The Short Version

Posted: December 29, 2011 in Writing
Tags: , , , , , ,

I’m sure all of you writers out there can relate to the following (hypothetical, albeit truthful) conversation:

                Friend/Family Member/Stranger:  What’s your ideal job? What do you want to do when you “grow up”?

                Me: I want to be a novelist!

                Them: Oh? That sounds interesting. Have you actually written anything?

                Me: Of course. I’ve finished writing a novel. I’m in the editing stages now.

                Them: What’s it about?

                Me: Uhh…

The truth is this question always catches me off guard. Obviously I know what my own novel is about; perhaps I know it too well. How am I supposed to whittle down the plotline into a few discernable sentences that don’t make me sound deranged?

I know my characters inside and out. I know what happens from beginning to end, and I know what parts are important. That is, I know what parts are important to me. I think that’s why it is so hard to break down my story and sum it up: I go on and on about things that I feel are important to know, but really I’m just talking in circles and the person is suddenly regretting asking me this question.

So, my usual answer is this:

Me: Short version? It’s about Native Americans who can turn into animals.

Lame. Even I think that sounds cheesy and overused and boring. There’s no detail, there’s nothing there to make them even the slightest bit interested in wanting to eventually read it. But that’s the easier answer for me. I’m still shy about my writing, and terribly afraid that if I do explain my story right, they’ll gently pat me on the shoulder and signal someone to call a mental institution.

(That’s me entirely overreacting, obviously. But I’m sure you can all relate – a lot of people don’t take us writers seriously.)

When I was in college, my professor told me to write a three sentence summary of my story for her to look at before she read it. Absolutely no more than three sentences. That was an incredibly difficult thing to write. But, when I got done with it, I imagined it being on the inside jacket of my book when it’s all shiny and published. Just enough information to get the reader interested, but not quite enough that they can figure out how it will end.

But, of course, I’ve lost it.

So, please tell me: what do you say when you get asked this question? Would it do well to have a little summary memorized for occasions such as these? Do you find that when you try to explain your novel or your idea for a story, people start to look at you out of the corner of their eyes? (Or is that just me hallucinating?)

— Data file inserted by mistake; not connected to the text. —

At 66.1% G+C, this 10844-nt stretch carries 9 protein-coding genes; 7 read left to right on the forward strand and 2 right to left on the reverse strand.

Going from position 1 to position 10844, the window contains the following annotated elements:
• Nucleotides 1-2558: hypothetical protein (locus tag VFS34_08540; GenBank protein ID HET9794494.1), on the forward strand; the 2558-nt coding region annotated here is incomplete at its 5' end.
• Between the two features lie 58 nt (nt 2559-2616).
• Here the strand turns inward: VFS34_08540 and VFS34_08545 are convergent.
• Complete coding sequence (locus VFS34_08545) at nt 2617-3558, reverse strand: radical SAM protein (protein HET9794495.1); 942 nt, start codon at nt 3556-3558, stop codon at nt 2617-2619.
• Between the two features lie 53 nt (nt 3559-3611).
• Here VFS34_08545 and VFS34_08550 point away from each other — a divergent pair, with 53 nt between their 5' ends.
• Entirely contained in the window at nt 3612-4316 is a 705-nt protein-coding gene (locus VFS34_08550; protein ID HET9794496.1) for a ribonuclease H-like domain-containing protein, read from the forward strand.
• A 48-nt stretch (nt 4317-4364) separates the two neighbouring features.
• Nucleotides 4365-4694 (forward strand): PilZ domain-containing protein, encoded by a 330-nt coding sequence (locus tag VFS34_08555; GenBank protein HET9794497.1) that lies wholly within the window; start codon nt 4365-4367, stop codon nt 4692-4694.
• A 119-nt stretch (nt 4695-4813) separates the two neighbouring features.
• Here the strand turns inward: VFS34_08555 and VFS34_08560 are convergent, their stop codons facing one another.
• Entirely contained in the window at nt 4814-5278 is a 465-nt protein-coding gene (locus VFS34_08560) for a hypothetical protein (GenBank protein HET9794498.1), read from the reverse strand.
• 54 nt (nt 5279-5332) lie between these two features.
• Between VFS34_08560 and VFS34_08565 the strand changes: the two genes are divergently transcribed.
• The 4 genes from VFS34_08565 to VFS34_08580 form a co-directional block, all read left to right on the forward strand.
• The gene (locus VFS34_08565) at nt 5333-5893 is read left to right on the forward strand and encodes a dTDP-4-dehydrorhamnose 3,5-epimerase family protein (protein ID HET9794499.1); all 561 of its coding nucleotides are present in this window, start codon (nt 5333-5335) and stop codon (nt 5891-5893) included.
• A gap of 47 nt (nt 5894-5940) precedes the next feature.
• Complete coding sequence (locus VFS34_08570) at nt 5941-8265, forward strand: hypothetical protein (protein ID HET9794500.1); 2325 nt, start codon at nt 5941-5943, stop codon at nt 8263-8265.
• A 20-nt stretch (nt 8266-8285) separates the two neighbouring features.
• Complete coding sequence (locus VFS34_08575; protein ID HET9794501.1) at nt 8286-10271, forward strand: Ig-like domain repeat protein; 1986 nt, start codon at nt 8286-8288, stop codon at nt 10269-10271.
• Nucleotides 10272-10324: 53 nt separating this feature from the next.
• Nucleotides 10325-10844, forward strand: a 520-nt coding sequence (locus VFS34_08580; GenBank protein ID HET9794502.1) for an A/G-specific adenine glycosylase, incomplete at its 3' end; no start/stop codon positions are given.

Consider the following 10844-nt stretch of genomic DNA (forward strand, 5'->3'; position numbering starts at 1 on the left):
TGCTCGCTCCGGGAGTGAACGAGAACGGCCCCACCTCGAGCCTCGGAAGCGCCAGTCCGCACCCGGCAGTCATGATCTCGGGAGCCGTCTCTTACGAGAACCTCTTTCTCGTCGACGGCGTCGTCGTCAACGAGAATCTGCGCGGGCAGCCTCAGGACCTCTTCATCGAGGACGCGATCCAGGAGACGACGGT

1. I’ve tried saying things like “Well, it’s not really ABOUT anything in particular. Things happen in it, but that’s not what it’s ABOUT.” Of course, following that up with a rapid fire list of the themes and emotions my stuff touches on tends to make people’s eyes glaze over. I haven’t really come up with a good response to a question like this. On the one hand, you don’t want to reduce your work down to something so simple that it gives the entirely wrong impression and throws people off. But on the other hand, if you don’t have a quick, engaging soundbite, it doesn’t bode well for actually getting people interested when it comes time to recruit readers.

    TL;DR: There’s no good answer. Either the person you’re talking to is going to be confused, or you’re going to be unhappy with how you presented your book.

    • Thanks for stopping in! Yes, I know exactly what you mean. When I try to talk about my book I tend to ramble, and that just doesn’t help convince them that it would be worth their time. I don’t think there is a perfect answer to this question, but I think it is important for us to be prepared anyway. We’re inevitably going to get this question, and it would be to our benefit to have an answer.

  2. What you’re after is a logline or hookline – a single sentence that sums up what the book is. It’s used to pitch the book, script or play to an agent or possible publisher. I posted about them here: and there are some other places that discuss the techniques of generating one. The logline forces the author to render their whole concept down – however complex it is. I think it’s a handy exercise in any event because it does focus things, and maybe new ideas can come from that. Hope that’s helpful.


    • Matthew – as always, a huge help. I’m definitely going to check out your blog post. That sounds exactly like what I need. And I think you’re right – it’s a good exercise to be able to break a 300 page novel down into a something a bit more manageable.

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